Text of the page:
Fearful Symmetry: Anish Kapoor’s “Leviathan” / Monumenta 2011
June 8, 2011 § Leave a comment
Filling the 13,500m2 space of Paris’ Grand Palais , Anish Kapoor’s Leviathan is every bit the colossus its Biblical title would suggest. Dedicated to still-missing Chinese artist, Ai Wewei, Leviathan was commissioned by France’s Ministry For Culture And Communication for this year’s Monumenta exhibition, an event now in its fourth year of challenging some of the world’s most renowned artists.
Yielding to the immense space proved advantageous for Britain’s Turner Prize-winning sculptor, whose four-chambered, inflated PVC structure makes explicit use of the glass-domed site, allowing Kapoor not only his trademark scale, but also to extend his close relationship with architecture. Of his spatially-interactive, perfectly symmetrical installation, Kapoor says this: “A single object, a single form, a single colour. My ambition is to create a space within a space that responds to the height and luminosity of the Nave at the Grand Palais. Visitors will be invited to walk inside the work, to immerse themselves in colour, and it will, I hope, be a contemplative and poetic experience.”
Titanic, womb-like, and all but drawing breath, you have until June 23rd to make this speculative artwork your own.
June 6, 2011 § Leave a comment
As above, so on show at this year’s now-commenced NordArt. Running until the 2nd of October 2011, NordArt is showing works by over 200 jury-selected contemporary artists across various mediums, all culminating in a singular aim: to give you the most comprehensive view of contemporary art within a unique arena that does itself become an artwork.
Located at the old Carlshütte foundry buildings in Büdelsdorf, Germany, this annual exhibition has become the largest of its kind in Northern Europe since its 1999 inception. With a vast venue spanning multiple adjoining spaces, NordArt will be accompanied by a selection of cultural events including readings and film presentations. As previously mentioned, the ominously figurative Time Guards sculptures by Manfred Kielnhofer (pictured) will be making one of their ethereal appearances, and on September 17th the doubtless-unmissable Long Night Of The Lights will see the entire exhibition illuminated with coloured light.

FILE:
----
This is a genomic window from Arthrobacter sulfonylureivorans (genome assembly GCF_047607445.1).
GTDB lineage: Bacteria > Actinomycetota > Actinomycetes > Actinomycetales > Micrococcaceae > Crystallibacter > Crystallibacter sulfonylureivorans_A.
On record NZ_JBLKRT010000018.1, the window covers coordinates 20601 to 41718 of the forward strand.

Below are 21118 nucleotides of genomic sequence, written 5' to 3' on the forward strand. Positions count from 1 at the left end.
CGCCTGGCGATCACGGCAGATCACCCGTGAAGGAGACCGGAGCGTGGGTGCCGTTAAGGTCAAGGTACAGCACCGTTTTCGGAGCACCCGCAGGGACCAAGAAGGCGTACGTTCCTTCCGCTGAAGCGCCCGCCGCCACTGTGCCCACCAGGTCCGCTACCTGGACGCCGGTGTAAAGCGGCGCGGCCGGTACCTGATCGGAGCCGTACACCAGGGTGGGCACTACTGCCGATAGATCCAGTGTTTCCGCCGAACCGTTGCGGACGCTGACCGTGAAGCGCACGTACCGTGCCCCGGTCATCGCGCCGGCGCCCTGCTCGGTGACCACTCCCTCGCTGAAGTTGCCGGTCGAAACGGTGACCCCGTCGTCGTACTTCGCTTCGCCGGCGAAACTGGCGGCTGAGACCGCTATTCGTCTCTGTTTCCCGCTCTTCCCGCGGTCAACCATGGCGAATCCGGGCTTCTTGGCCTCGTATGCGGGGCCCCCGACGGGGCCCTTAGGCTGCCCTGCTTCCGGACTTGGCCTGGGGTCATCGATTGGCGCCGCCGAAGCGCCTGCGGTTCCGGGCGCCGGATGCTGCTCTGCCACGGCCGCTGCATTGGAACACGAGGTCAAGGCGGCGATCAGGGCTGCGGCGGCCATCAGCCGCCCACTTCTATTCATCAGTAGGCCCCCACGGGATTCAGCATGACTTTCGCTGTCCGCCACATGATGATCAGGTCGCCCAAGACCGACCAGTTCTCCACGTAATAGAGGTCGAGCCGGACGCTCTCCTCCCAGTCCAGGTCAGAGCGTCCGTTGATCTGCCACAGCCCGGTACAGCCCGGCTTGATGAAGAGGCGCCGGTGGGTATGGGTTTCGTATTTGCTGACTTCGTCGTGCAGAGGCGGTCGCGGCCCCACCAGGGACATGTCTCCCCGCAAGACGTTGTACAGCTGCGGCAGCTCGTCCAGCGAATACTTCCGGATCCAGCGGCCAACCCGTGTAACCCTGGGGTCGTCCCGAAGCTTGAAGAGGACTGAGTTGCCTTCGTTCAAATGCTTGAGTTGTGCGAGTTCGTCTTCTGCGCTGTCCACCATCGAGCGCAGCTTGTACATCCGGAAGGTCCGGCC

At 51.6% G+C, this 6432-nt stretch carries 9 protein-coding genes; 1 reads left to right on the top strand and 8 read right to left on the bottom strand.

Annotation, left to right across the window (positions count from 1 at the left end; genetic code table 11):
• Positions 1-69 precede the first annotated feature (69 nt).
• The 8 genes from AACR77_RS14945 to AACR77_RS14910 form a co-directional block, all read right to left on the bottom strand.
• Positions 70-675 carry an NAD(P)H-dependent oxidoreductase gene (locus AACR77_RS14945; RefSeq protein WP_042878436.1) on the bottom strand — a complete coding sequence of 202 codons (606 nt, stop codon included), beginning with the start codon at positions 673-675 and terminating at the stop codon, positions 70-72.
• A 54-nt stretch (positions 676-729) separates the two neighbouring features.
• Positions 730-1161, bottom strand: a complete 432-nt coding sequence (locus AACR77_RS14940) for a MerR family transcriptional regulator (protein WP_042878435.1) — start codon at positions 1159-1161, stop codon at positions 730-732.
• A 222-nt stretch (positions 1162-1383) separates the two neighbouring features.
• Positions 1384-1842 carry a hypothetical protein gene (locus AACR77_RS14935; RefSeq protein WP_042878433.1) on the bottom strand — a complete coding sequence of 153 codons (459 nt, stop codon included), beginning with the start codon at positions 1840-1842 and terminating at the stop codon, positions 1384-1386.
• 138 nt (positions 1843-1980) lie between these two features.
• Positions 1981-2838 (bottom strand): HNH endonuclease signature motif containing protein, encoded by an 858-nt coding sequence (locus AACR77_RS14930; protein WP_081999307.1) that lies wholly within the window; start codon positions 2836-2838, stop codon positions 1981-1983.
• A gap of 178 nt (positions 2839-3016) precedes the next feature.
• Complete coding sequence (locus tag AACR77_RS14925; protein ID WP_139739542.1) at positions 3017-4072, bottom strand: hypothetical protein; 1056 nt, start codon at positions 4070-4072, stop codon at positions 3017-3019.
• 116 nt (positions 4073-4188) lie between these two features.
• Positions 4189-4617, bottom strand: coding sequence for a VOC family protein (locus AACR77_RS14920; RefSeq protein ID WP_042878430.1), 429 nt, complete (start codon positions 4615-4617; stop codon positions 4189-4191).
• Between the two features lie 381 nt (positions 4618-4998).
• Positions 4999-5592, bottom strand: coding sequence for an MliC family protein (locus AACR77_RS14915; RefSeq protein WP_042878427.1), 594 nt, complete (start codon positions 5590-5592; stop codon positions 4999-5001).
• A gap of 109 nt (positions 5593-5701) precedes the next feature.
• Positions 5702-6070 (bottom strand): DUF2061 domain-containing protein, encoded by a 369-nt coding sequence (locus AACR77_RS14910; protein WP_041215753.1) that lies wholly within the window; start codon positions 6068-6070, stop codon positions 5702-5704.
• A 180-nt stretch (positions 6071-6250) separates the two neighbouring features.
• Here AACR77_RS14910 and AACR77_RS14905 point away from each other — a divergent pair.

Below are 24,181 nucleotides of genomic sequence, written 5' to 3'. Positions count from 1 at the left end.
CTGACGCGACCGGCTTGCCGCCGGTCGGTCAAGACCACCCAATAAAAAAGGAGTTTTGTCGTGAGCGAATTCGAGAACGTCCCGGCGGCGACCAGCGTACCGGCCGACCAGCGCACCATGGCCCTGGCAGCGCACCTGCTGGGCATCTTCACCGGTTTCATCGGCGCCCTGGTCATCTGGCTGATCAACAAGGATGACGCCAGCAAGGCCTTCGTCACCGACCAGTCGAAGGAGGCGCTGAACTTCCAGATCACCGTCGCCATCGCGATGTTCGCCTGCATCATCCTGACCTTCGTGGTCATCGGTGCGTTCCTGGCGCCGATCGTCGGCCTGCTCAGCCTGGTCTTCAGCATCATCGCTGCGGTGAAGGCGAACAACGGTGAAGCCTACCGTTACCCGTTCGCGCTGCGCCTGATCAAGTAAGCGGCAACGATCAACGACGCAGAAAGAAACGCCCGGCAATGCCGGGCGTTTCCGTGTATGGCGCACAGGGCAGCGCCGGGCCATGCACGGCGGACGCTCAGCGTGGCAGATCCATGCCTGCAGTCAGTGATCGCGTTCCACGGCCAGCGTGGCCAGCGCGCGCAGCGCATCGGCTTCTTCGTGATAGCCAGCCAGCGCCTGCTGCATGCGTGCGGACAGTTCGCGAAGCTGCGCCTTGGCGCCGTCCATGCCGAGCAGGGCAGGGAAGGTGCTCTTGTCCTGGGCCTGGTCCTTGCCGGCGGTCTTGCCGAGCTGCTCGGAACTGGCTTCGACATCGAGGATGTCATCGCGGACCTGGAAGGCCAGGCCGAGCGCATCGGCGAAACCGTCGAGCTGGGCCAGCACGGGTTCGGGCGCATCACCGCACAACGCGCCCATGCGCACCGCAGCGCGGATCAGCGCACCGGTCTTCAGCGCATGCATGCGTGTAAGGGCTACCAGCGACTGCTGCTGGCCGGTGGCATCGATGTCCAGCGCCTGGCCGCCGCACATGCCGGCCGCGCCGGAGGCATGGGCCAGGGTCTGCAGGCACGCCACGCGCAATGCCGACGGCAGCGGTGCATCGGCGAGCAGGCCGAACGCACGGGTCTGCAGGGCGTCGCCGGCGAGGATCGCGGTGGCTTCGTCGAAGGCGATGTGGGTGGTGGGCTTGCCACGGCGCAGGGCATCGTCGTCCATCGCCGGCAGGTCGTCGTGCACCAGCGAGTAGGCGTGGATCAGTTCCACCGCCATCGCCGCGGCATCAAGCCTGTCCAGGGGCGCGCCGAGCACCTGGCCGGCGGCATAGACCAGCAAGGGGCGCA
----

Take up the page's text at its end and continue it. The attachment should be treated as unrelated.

The Razor: Artfully Cutting Through The Property Market
March 27, 2011 § Leave a comment
“Open up a structure to the undulating space of sky, landscape and view, and the building becomes an ever-evolving organism” – Wallace E. Cunningham, architect.
What do you get when you cross a Wrightian-schooled member of the AD 100, a client whose brief is akin to a Warhol-style fluctuating artwork, a plot of land widely considered unsuitable for building, and a $32,000,000 price tag? Answer: the Cunningham-designed home of philosophical merging extraordinaire, The Razor, is on the market.
“Nature is not static, nor should be the efforts of man.” Cunningham has, no doubt, brought forth an appreciable continuum of the Wrightian ‘Organic’ ethic, and a remarkable response to working harmoniously with both the environment and the clients’ own wishes. The resultant reactive structure, deeply embedded within the steep and difficult plot, is in perpetual response to its environment and therefore more living sculpture than inert structure. The clients in question, a couple for whom the La Jolla, California, situation afforded them good opportunity to flow internal to external, requested a residence that would be active and reactive; a building which, rather than dominate or compete with the incredible view, would not only compliment it, but act as a sort of passive viewpoint to the landscape itself.
With the advantageous position, lightness of materials, and an approach to design that is “more intuitive than intellectual,” Cunningham took the clients’ brief and returned a property that is of the sharpest adherence to all necessary components, carrying it to a transcendence of its own materials and into a true work of art.
But if you find yourself salivating at the sight of this highly glorified concrete and glass lookout and with a readily-spendable £32,000,000 (or the seemingly more digestible figure of approximately 20,000,000 if you make your acquisitions in Great British Pounds), then The Razor could be the residence of your reality.